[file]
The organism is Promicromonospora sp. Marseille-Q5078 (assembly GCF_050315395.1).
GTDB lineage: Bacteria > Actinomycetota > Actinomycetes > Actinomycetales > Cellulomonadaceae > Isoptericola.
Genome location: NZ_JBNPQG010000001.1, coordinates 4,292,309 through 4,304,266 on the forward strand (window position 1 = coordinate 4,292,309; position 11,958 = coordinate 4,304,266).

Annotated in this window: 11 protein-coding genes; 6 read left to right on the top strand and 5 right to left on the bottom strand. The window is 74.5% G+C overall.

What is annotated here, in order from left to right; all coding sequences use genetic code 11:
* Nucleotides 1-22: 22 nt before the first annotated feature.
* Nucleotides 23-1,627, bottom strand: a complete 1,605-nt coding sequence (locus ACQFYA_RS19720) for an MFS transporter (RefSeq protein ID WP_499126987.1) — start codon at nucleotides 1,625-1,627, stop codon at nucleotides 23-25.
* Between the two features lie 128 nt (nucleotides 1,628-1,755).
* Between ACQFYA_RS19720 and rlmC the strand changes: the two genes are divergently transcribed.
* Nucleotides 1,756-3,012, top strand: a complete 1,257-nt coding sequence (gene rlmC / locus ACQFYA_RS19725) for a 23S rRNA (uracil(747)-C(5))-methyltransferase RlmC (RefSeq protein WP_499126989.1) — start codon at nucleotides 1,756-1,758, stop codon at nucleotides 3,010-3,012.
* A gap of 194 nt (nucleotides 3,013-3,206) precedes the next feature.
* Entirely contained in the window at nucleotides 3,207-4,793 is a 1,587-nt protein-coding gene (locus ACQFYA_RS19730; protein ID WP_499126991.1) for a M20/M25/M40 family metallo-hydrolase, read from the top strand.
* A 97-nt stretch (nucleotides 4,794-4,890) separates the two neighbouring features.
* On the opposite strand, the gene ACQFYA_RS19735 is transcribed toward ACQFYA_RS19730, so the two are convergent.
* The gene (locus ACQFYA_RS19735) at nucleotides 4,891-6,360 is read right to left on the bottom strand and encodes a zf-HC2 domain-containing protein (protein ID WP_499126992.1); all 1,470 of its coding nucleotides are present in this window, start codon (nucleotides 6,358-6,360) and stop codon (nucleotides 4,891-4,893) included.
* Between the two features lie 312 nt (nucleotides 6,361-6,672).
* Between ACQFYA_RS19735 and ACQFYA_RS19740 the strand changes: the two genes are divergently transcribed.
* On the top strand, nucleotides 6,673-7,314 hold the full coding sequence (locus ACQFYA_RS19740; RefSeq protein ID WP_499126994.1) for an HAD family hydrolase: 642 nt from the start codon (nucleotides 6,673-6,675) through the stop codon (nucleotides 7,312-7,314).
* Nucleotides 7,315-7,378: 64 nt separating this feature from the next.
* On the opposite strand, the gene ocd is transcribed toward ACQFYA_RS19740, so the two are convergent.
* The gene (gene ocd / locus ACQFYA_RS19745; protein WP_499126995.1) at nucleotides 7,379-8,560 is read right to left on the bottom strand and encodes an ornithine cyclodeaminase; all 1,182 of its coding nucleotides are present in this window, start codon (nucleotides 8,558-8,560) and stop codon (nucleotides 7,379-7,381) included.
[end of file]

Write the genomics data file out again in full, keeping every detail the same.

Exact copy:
The organism is Promicromonospora sp. Marseille-Q5078 (assembly GCF_050315395.1).
GTDB lineage: Bacteria > Actinomycetota > Actinomycetes > Actinomycetales > Cellulomonadaceae > Isoptericola.
Genome location: NZ_JBNPQG010000001.1, coordinates 4,292,309 through 4,304,266 on the forward strand (window position 1 = coordinate 4,292,309; position 11,958 = coordinate 4,304,266).

Annotated in this window: 11 protein-coding genes; 6 read left to right on the top strand and 5 right to left on the bottom strand. The window is 74.5% G+C overall.

What is annotated here, in order from left to right; all coding sequences use genetic code 11:
* Nucleotides 1-22: 22 nt before the first annotated feature.
* Nucleotides 23-1,627, bottom strand: a complete 1,605-nt coding sequence (locus ACQFYA_RS19720) for an MFS transporter (RefSeq protein ID WP_499126987.1) — start codon at nucleotides 1,625-1,627, stop codon at nucleotides 23-25.
* Between the two features lie 128 nt (nucleotides 1,628-1,755).
* Between ACQFYA_RS19720 and rlmC the strand changes: the two genes are divergently transcribed.
* Nucleotides 1,756-3,012, top strand: a complete 1,257-nt coding sequence (gene rlmC / locus ACQFYA_RS19725) for a 23S rRNA (uracil(747)-C(5))-methyltransferase RlmC (RefSeq protein WP_499126989.1) — start codon at nucleotides 1,756-1,758, stop codon at nucleotides 3,010-3,012.
* A gap of 194 nt (nucleotides 3,013-3,206) precedes the next feature.
* Entirely contained in the window at nucleotides 3,207-4,793 is a 1,587-nt protein-coding gene (locus ACQFYA_RS19730; protein ID WP_499126991.1) for a M20/M25/M40 family metallo-hydrolase, read from the top strand.
* A 97-nt stretch (nucleotides 4,794-4,890) separates the two neighbouring features.
* On the opposite strand, the gene ACQFYA_RS19735 is transcribed toward ACQFYA_RS19730, so the two are convergent.
* The gene (locus ACQFYA_RS19735) at nucleotides 4,891-6,360 is read right to left on the bottom strand and encodes a zf-HC2 domain-containing protein (protein ID WP_499126992.1); all 1,470 of its coding nucleotides are present in this window, start codon (nucleotides 6,358-6,360) and stop codon (nucleotides 4,891-4,893) included.
* Between the two features lie 312 nt (nucleotides 6,361-6,672).
* Between ACQFYA_RS19735 and ACQFYA_RS19740 the strand changes: the two genes are divergently transcribed.
* On the top strand, nucleotides 6,673-7,314 hold the full coding sequence (locus ACQFYA_RS19740; RefSeq protein ID WP_499126994.1) for an HAD family hydrolase: 642 nt from the start codon (nucleotides 6,673-6,675) through the stop codon (nucleotides 7,312-7,314).
* Nucleotides 7,315-7,378: 64 nt separating this feature from the next.
* On the opposite strand, the gene ocd is transcribed toward ACQFYA_RS19740, so the two are convergent.
* The gene (gene ocd / locus ACQFYA_RS19745; protein WP_499126995.1) at nucleotides 7,379-8,560 is read right to left on the bottom strand and encodes an ornithine cyclodeaminase; all 1,182 of its coding nucleotides are present in this window, start codon (nucleotides 8,558-8,560) and stop codon (nucleotides 7,379-7,381) included.